Many American college students eagerly anticipate the semester (or two) when they get to shake things up with an off campus adventure, and I was no exception. For years I pinned every fanciful abroad dream on that mysterious semester I would explore the world. I did not need to go abroad in high school like some of my friends. I would do that in college. I don’t need a gap year – I will do plenty of exploring in my junior year abroad. Fast forward to first semester sophomore year, and sure enough, it seemed that a semester abroad would pose many problems for my other academic plans. I soon realized after that seemingly devastating setback that I could achieve just about everything I wanted and more through a summer abroad program.
Why No Semester Abroad?
For those of you who have yet to seriously plan any JYA experience, here is a brief survey of potential obstacles to this seemingly essential piece of the American college experience. For me, it was the fact that I am premed student who would prefer to avoid doubling up on lab courses. For premed and other academic tracks there are simply some course sequences that must be done at your university or at least in your country. Generally core requirements of a major or pre-career track do not translate well between universities. Personal attachments, pets, or extracurricular commitments can also be tethering factors for college students. Now that we have considered the potential issues with semester abroad, let me convince you why summer abroad is better anyway.
It’s all there!
If you can find a program in your chosen location, chances are it is quite similar to what you will find in a semester abroad sequence. There may be slightly fewer course options but they should still cover the same fields as the university regularly offers. Some universities also use the summer sessions to float new interdisciplinary approaches to old subjects. The University of Sussex summer session (which has rolling applications through April!) offers an English class in Children’s Stories which can be appealing to English, Education, and Psychology majors alike!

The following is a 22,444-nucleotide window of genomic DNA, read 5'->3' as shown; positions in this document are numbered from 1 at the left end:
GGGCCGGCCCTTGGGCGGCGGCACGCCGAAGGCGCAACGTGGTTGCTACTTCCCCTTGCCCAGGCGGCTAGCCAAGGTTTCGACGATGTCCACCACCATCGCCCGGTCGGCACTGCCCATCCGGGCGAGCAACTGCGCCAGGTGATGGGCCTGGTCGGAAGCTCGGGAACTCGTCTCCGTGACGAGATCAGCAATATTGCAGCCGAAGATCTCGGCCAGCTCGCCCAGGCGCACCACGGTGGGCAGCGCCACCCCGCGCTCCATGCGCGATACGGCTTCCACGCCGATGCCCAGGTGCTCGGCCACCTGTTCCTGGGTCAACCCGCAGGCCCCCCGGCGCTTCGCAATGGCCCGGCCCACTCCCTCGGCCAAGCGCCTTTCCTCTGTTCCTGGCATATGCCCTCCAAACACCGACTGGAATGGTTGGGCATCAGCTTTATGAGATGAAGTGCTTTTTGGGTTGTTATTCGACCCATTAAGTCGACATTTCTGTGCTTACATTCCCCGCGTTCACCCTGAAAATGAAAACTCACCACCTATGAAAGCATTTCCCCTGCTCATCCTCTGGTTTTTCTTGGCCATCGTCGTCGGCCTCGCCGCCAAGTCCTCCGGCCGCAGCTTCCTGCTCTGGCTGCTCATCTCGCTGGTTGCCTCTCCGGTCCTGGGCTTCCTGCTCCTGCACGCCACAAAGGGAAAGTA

It is a bit more relaxed
Many students planning a summer abroad are surprised to find that it is not just a three month vacation. Often students have to adjust to a new environment, a different language, and keep up with course work all at once. If credits accumulated during a semester abroad are going towards a major, then it is especially important to stay on par with the work you do at your home university. Summer abroad programs, while accelerated, are a bit more relaxed.
Generally students are taking one course rather than the full time student load of a regular semester. Depending on the program, your home university, and your own plans, you can often opt to not have the credits counted toward your GPA, and so you really can focus on enjoying the course and the country. Programs through NYU’s summer session can be very intense, but they do allow students who are struggling in a course to withdraw so that a grade never shows up on or off of your transcript at all, which is great if you are just using it to prepare for a sequence at your own college.
It will probably be a good time of year
If you are looking at mainstream JYA plans you must account for which end of winter you will have to face in a foreign climate. Much of Northern Europe is practically frozen over from November-March, and you have to calculate that into any and all semester abroad plans. However, summer is summer anywhere you go in the northern hemisphere, and heat is less of a travel barrier than snow and ice. Whether you want to take weekend trips to neighboring countries or just want to wander about your temporary university’s little hamlet, summer will be a bit easier to navigate than the winter months.